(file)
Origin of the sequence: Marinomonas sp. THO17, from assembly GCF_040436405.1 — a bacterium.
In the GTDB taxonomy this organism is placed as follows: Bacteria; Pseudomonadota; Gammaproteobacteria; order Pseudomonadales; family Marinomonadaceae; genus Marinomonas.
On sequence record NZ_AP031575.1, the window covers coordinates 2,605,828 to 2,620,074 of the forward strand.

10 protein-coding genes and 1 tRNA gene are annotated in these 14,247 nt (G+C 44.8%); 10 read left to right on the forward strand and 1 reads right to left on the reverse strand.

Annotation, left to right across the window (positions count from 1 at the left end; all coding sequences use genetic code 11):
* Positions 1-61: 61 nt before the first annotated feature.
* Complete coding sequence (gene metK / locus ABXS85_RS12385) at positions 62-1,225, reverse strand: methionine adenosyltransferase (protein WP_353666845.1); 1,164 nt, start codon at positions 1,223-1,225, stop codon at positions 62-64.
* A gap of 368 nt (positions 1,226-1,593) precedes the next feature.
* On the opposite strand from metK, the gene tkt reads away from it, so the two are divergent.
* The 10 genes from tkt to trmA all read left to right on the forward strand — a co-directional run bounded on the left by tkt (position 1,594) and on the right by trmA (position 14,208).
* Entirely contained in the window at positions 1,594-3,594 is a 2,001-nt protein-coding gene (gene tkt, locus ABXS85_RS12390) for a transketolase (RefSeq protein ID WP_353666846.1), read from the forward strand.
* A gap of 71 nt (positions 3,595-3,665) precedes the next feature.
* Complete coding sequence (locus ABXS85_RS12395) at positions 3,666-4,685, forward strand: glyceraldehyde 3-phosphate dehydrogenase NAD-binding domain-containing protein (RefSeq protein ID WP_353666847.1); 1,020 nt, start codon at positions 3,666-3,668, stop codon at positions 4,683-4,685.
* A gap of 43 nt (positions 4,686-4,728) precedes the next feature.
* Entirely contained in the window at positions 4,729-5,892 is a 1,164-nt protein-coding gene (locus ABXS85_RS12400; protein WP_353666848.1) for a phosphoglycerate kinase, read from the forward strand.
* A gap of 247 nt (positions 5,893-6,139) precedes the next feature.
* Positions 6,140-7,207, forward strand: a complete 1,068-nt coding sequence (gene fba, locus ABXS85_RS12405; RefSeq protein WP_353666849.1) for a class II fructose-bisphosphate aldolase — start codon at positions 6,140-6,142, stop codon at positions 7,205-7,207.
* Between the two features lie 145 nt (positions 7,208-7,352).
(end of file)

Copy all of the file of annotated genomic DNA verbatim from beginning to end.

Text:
Origin of the sequence: Marinomonas sp. THO17, from assembly GCF_040436405.1 — a bacterium.
In the GTDB taxonomy this organism is placed as follows: Bacteria; Pseudomonadota; Gammaproteobacteria; order Pseudomonadales; family Marinomonadaceae; genus Marinomonas.
On sequence record NZ_AP031575.1, the window covers coordinates 2,605,828 to 2,620,074 of the forward strand.

10 protein-coding genes and 1 tRNA gene are annotated in these 14,247 nt (G+C 44.8%); 10 read left to right on the forward strand and 1 reads right to left on the reverse strand.

Annotation, left to right across the window (positions count from 1 at the left end; all coding sequences use genetic code 11):
* Positions 1-61: 61 nt before the first annotated feature.
* Complete coding sequence (gene metK / locus ABXS85_RS12385) at positions 62-1,225, reverse strand: methionine adenosyltransferase (protein WP_353666845.1); 1,164 nt, start codon at positions 1,223-1,225, stop codon at positions 62-64.
* A gap of 368 nt (positions 1,226-1,593) precedes the next feature.
* On the opposite strand from metK, the gene tkt reads away from it, so the two are divergent.
* The 10 genes from tkt to trmA all read left to right on the forward strand — a co-directional run bounded on the left by tkt (position 1,594) and on the right by trmA (position 14,208).
* Entirely contained in the window at positions 1,594-3,594 is a 2,001-nt protein-coding gene (gene tkt, locus ABXS85_RS12390) for a transketolase (RefSeq protein ID WP_353666846.1), read from the forward strand.
* A gap of 71 nt (positions 3,595-3,665) precedes the next feature.
* Complete coding sequence (locus ABXS85_RS12395) at positions 3,666-4,685, forward strand: glyceraldehyde 3-phosphate dehydrogenase NAD-binding domain-containing protein (RefSeq protein ID WP_353666847.1); 1,020 nt, start codon at positions 3,666-3,668, stop codon at positions 4,683-4,685.
* A gap of 43 nt (positions 4,686-4,728) precedes the next feature.
* Entirely contained in the window at positions 4,729-5,892 is a 1,164-nt protein-coding gene (locus ABXS85_RS12400; protein WP_353666848.1) for a phosphoglycerate kinase, read from the forward strand.
* A gap of 247 nt (positions 5,893-6,139) precedes the next feature.
* Positions 6,140-7,207, forward strand: a complete 1,068-nt coding sequence (gene fba, locus ABXS85_RS12405; RefSeq protein WP_353666849.1) for a class II fructose-bisphosphate aldolase — start codon at positions 6,140-6,142, stop codon at positions 7,205-7,207.
* Between the two features lie 145 nt (positions 7,208-7,352).